Making thinkers is a delicate job full of tiny little details and potential mess-ups that could ultimately lead to collosal failure. Someone could swim right to the edge of the infinity pool and then what? As one well-known gentleman once said, “aye, there’s the rub.” We can’t foresee the outcome and that’s just downright scaaaarrrrrrryyyyyy to some.
You see, so many teachers are in the midst of a revival, singing praises to the system, or at least going along because the music sounds nice and everyone is just “so darned friendly.” When you’re part of the potluck it’s a great experience. So much so that you forget to listen to the sermon to see if it actually preaches values you believe in. Next thing you know, everyone is drinking the Kool Aid.
Stay away from the Kool Aid.
In no way should a teacher’s job include caving to prescribed ways of thinking. I know this may rub some the wrong way. Of course parents matter. Of course there are societal expectations of behavior. A good teacher will challenge their pupils to look at these things with open eyes and make sound decisions about how to navigate through such obstacles with clarity about what works best for them. Notice the words “sound decisions”. This does not mean aloof, juvenile, ridiculous decisions, but instead implies a level of sanity and conscious consideration. It means saying the hard stuff and meeting kids where they learn so that they can be great thinkers.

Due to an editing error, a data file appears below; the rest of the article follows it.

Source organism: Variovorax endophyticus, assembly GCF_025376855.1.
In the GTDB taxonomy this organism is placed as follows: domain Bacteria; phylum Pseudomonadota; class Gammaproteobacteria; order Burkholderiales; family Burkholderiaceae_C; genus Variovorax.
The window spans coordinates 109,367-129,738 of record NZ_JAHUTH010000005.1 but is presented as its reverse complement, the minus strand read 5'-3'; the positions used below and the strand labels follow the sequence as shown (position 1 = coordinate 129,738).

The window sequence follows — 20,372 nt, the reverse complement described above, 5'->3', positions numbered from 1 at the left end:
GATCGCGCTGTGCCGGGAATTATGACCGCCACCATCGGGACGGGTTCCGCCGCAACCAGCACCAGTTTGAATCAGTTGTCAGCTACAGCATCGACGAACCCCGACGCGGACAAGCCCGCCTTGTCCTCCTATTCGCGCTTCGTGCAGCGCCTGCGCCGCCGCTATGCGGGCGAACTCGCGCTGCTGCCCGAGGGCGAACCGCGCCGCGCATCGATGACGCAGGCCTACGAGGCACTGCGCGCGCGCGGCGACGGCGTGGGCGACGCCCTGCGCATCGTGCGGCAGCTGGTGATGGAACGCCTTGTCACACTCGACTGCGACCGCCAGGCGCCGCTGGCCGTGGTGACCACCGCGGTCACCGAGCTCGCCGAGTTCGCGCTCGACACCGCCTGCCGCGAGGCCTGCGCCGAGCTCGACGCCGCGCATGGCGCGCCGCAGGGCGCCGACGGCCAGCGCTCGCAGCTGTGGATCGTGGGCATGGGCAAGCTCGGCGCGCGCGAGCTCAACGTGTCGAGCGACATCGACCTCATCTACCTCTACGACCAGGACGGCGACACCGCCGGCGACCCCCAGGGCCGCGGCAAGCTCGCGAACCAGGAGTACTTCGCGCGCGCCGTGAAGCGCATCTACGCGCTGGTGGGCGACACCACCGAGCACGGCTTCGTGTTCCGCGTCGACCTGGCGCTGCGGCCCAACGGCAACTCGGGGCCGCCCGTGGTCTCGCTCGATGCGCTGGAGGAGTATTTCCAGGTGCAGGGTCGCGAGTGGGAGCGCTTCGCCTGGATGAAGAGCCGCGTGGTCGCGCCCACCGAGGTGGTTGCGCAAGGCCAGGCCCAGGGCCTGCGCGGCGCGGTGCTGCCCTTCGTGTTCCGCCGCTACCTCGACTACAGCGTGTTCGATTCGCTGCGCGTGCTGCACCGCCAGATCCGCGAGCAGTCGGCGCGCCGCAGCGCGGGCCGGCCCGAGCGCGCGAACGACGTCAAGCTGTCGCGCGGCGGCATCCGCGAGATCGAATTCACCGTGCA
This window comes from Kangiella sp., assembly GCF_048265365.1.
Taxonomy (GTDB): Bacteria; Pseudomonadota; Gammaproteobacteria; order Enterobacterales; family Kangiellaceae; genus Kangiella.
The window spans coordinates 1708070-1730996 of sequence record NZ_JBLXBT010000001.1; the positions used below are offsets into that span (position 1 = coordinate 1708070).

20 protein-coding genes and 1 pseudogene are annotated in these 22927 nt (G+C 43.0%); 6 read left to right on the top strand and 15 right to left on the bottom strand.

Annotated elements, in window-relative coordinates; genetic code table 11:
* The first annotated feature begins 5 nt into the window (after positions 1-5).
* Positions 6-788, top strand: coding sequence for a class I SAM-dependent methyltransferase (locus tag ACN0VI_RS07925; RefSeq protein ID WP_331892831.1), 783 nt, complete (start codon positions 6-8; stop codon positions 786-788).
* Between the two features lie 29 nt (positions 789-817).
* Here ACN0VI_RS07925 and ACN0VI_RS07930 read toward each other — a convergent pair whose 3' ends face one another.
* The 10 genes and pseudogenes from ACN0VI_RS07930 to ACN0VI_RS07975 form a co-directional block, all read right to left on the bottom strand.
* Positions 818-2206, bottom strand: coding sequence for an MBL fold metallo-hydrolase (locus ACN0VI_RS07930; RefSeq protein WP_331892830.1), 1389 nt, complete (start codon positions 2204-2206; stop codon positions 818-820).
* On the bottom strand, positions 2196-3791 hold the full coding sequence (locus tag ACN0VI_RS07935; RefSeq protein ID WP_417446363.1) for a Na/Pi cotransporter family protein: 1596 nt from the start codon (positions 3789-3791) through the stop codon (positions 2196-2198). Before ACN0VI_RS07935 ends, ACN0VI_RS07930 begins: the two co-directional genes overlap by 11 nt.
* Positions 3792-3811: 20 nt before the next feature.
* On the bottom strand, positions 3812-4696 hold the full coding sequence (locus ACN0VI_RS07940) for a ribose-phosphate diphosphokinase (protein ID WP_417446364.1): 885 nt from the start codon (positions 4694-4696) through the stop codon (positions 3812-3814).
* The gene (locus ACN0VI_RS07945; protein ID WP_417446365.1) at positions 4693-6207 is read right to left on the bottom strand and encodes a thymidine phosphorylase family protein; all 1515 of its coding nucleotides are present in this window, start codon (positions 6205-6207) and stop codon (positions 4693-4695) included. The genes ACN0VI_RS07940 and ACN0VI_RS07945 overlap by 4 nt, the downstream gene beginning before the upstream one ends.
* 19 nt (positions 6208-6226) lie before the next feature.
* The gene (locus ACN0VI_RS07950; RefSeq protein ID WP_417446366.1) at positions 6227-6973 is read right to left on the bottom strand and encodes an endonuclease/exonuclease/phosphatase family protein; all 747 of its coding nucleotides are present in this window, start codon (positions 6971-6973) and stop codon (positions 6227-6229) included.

It can be overwhelming to consider all of the things that “shouldn’t be said” in the name of appropriateness and protecting the youth. There are things we should be protecting our kids from. Real predators exist in this world, and most people I know would be willing to jump in front of a bullet or rip someone apart who was intent upon exercising physicial violence. But, often this idea of mentally protecting our youth is more about control. To really protect kids, we should quit hiding the truth from them. We should also quit telling them that our agenda is the only one. At certain ages, they’re going to see and hear things that aren’t all sunshine and fairy farts. Yep, fairy farts. Did you cringe at the word fart? Good. If you did, I’m talking to you.
Teaching should beget questioning, shoud beget challenging, should get kids out of the black-and-white and into the grey. Instead of routine, let them learn to have a strong, personal, internal GPS. Google Maps is wrong half the time anyway. Teach them that the best maps are the ones they create for themselves. Heck, you can even draw out your own journey, but don’t lie and say it’s the only way. Teach creativity and imagination. Teach innovation. And remember, what you’re not saying speaks as powerful a message as what you are saying.